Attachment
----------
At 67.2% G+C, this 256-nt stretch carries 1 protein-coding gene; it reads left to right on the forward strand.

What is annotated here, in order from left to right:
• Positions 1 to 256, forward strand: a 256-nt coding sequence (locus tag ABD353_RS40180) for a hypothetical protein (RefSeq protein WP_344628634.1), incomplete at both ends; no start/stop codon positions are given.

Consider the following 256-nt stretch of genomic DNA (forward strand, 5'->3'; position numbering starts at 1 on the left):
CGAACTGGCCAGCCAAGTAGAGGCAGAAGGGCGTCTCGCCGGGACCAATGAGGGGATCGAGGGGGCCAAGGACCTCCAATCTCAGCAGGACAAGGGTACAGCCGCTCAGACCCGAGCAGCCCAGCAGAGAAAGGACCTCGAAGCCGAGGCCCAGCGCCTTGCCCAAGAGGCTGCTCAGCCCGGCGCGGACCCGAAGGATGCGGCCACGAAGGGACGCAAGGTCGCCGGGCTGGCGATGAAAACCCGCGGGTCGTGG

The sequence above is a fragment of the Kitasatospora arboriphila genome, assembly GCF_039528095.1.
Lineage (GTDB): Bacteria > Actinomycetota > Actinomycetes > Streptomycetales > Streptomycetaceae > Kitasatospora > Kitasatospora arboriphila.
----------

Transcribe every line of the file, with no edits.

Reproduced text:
At 67.2% G+C, this 256-nt stretch carries 1 protein-coding gene; it reads left to right on the forward strand.

What is annotated here, in order from left to right:
• Positions 1 to 256, forward strand: a 256-nt coding sequence (locus tag ABD353_RS40180) for a hypothetical protein (RefSeq protein WP_344628634.1), incomplete at both ends; no start/stop codon positions are given.

Consider the following 256-nt stretch of genomic DNA (forward strand, 5'->3'; position numbering starts at 1 on the left):
CGAACTGGCCAGCCAAGTAGAGGCAGAAGGGCGTCTCGCCGGGACCAATGAGGGGATCGAGGGGGCCAAGGACCTCCAATCTCAGCAGGACAAGGGTACAGCCGCTCAGACCCGAGCAGCCCAGCAGAGAAAGGACCTCGAAGCCGAGGCCCAGCGCCTTGCCCAAGAGGCTGCTCAGCCCGGCGCGGACCCGAAGGATGCGGCCACGAAGGGACGCAAGGTCGCCGGGCTGGCGATGAAAACCCGCGGGTCGTGG

The sequence above is a fragment of the Kitasatospora arboriphila genome, assembly GCF_039528095.1.
Lineage (GTDB): Bacteria > Actinomycetota > Actinomycetes > Streptomycetales > Streptomycetaceae > Kitasatospora > Kitasatospora arboriphila.